Spherical Moment was just one of those rare moments in time. Conley was in Hollywood, California last September doing some street photography. As it turned out, President Obama was speaking at a fundraiser half a mile away. The sidewalks were jammed with spectators hoping for a glimpse of the President as the limousine went by. We’ll let Steve pick up the story from there.

“So I’m looking for a place to get away from all these people, and I find this Conley Camera USA 06little plaza where there was a water fountain, the kind where the jets of water shoot up from the ground. I thought I might get a shot so I hung out there for a while. I had the ISO at 100 but the shutter speed at 1,000 because I was trying to freeze the water droplets. I just happened to look to my left and saw a girl blowing bubbles. As I was concentrating on the water and the bubbles, the father hoisted his son in the air and I was lucky enough to catch the instant just before the child popped Conley Camera USA 04the bubble.”

Steve never had the chance to introduce himself to the man with the child. Although it only took a few seconds for him to gather his stuff, by the time he looked up the man and child had disappeared into the crowd.

“I was really disappointed about that because I knew it was a good shot and wanted him to have a copy, 003 (3)but he was gone that fast,” recounts Steve, who notes that while being immersed in nature is always an enticing goal, the quest for that sublime and sometimes abstract element of reality is what truly motivates him.

Conley defies categorization. He is also known for marvelous panoramas of swatches of the New Mexico landscape, imagination-spurring ice formations in Newfoundland and board games on Venice (CA) Beach. But whether Steve finds himself in the Steve Conley 1004River District on Bike Night staring at the Super Moon from behind a drum set, in a Printer’s Alley in Nashville, staring up at a lighted balcony in New Orleans during the Mardi Gras parade or sitting in a diner having a bite to eat, his keen eye and artistic awareness invest him with that uncanny ability to capture unguarded moments and memorable shots.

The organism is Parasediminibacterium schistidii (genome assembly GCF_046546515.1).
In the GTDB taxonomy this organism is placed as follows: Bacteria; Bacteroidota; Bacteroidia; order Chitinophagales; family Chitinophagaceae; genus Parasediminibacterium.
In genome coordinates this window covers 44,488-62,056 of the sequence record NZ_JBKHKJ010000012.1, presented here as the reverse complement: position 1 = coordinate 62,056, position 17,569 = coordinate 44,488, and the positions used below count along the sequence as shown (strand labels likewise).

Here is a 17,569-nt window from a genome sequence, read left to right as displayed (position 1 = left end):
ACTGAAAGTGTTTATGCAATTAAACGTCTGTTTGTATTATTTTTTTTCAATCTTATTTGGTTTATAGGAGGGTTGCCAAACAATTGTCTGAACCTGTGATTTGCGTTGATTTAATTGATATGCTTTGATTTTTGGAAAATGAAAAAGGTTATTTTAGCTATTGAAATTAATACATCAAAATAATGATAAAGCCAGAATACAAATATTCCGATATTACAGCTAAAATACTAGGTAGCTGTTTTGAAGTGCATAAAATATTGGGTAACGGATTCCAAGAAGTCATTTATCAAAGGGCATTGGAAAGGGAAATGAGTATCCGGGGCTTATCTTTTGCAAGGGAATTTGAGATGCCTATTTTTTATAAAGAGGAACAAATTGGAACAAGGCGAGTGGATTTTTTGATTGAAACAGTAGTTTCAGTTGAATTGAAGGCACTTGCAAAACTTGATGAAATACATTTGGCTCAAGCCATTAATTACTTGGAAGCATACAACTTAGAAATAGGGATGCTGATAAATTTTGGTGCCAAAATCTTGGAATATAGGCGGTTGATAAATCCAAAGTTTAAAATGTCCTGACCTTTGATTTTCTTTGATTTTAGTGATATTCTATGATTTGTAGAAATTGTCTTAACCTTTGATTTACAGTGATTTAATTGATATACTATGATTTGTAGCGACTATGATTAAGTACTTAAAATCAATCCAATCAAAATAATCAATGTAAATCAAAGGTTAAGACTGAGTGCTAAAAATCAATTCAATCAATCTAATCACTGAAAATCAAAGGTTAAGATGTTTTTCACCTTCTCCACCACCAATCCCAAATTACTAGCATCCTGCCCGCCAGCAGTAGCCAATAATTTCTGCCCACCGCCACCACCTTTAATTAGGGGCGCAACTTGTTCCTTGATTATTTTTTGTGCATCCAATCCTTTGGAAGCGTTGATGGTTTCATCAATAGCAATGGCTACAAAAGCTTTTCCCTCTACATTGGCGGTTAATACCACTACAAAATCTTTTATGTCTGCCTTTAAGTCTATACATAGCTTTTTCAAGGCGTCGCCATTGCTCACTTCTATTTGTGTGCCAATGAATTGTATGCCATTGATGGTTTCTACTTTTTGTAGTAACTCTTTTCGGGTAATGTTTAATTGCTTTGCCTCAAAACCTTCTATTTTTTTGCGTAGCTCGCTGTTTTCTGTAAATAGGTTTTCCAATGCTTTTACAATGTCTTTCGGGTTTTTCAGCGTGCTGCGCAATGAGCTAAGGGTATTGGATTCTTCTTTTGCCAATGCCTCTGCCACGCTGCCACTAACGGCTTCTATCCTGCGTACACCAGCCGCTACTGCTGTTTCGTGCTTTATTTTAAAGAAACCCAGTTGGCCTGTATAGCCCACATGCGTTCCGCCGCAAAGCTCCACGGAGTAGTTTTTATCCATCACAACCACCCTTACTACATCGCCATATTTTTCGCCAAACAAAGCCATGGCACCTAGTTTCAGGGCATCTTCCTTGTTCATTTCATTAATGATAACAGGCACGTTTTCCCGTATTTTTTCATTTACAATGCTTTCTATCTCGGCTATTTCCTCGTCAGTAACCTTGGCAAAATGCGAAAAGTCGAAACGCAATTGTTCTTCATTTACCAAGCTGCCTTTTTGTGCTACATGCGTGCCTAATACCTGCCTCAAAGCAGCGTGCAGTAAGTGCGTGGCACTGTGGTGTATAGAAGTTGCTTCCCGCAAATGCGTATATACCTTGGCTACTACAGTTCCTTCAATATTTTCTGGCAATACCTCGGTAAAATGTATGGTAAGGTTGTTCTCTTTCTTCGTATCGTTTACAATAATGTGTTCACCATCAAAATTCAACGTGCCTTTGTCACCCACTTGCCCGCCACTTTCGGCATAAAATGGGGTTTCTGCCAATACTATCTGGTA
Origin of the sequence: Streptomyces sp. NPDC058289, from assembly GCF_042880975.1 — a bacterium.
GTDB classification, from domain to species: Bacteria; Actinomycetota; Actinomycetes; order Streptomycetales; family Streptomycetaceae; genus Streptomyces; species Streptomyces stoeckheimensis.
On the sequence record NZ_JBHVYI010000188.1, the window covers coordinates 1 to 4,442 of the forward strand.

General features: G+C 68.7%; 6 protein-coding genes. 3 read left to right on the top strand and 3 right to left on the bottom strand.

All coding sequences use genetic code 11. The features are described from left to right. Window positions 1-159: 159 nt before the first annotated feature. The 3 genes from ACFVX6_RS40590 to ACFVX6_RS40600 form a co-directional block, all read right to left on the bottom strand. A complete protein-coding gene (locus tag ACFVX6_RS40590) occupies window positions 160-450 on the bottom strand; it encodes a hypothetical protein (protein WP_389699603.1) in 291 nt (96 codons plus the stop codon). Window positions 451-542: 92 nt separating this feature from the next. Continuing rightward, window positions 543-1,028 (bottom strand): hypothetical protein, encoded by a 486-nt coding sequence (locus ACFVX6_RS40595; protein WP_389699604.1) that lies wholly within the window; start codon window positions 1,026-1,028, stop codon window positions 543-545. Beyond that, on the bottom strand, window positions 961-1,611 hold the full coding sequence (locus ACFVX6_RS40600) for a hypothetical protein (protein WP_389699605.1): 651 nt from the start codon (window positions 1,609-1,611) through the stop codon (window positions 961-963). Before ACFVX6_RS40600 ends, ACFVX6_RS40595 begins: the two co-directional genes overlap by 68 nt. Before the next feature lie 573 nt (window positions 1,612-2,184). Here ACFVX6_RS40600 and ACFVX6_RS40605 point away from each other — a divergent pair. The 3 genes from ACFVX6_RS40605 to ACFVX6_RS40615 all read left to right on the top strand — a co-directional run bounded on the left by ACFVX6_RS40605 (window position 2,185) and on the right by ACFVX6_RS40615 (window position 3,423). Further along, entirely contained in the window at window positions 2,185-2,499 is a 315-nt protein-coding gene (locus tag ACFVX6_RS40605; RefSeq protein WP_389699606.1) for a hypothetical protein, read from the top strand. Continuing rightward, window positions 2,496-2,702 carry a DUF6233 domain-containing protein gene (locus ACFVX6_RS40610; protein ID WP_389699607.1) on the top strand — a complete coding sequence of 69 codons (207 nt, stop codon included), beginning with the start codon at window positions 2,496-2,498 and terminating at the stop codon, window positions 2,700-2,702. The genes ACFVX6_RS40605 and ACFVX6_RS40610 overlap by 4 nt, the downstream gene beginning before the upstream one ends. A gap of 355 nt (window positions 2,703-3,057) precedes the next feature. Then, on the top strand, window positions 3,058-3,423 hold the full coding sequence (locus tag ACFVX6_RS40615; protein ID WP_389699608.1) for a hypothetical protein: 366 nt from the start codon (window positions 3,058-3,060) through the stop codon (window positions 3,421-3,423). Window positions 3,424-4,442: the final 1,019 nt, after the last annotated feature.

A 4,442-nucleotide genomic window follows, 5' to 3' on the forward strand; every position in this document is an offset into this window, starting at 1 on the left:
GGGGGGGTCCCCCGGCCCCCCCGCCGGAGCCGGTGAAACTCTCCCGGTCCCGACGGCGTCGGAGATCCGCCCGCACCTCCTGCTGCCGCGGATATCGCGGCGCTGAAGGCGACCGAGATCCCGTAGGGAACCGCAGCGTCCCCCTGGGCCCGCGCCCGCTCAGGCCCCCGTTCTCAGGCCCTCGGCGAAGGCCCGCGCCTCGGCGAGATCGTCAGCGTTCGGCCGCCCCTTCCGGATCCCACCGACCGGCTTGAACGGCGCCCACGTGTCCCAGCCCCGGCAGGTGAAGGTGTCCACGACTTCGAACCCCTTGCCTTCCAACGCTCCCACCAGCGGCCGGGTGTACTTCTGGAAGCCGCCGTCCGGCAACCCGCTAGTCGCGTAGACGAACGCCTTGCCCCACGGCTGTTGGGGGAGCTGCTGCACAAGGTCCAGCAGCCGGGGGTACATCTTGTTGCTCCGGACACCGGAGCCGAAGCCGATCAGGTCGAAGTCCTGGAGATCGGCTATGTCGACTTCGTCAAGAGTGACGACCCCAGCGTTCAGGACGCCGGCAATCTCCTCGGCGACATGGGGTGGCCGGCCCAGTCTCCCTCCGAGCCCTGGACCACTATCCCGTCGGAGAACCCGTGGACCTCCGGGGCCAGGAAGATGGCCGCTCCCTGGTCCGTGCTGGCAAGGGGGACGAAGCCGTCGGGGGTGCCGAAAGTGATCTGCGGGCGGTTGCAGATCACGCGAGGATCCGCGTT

Steve regularly shares his images with viewers throughout Southwest Florida. His photographs have been exhibited through the Art Council of Southwest Florida at Coconut Point (Estero), the Cape Coral Art League, Chico’s FAS Conley Camera USA 09Headquarters here in Fort Myers, the FGCU Bower School of Music and Art, the Lee County Alliance for the Arts, the Naples Art Association, Rookery Bay Reserve, the Sidney & Berne Davis Art Center and the Visual Arts Center in Punta Gorda. His image Maritime Northwest is currently on view at the Alliance. It was one of 46 artworks that has been juried into the Alliance’s 31st Annual All Florida Juried Exhibition.

Steve doesn’t just create art. He and his wife, Ingela are also avid collectors. But they are as unselfish as they are eclectic in their taste. For example, among the art in their private collection were a number of paintings rendered by Ingela and Steve Conley 09jpgHaitian artists, which they began collecting by accident when they came across a couple of paintings they couldn’t live without while visiting a gallery in Charleston, South Carolina.

“We were attracted to the Saint-Soleil style, and then gradually, over twenty-five years, we both added paintings and sold a number as well,” relate Steve and Ingela. “With each piece, we became more educated on the artists, all of whom are well recognized.” Last August, they donated ten of their remaining Haitian paintings to Florida Gulf Coast University, where they are now available to provide students with an introduction and overview to late 20th century Haitian art styles. For more on this gift, read Steve Conley 1003here.

Self-styled cineastes, Steve and Ingela are also Fort Myers Film Festival fans. You’ll find them at many of the TGIM screenings inside the Davis Art Center.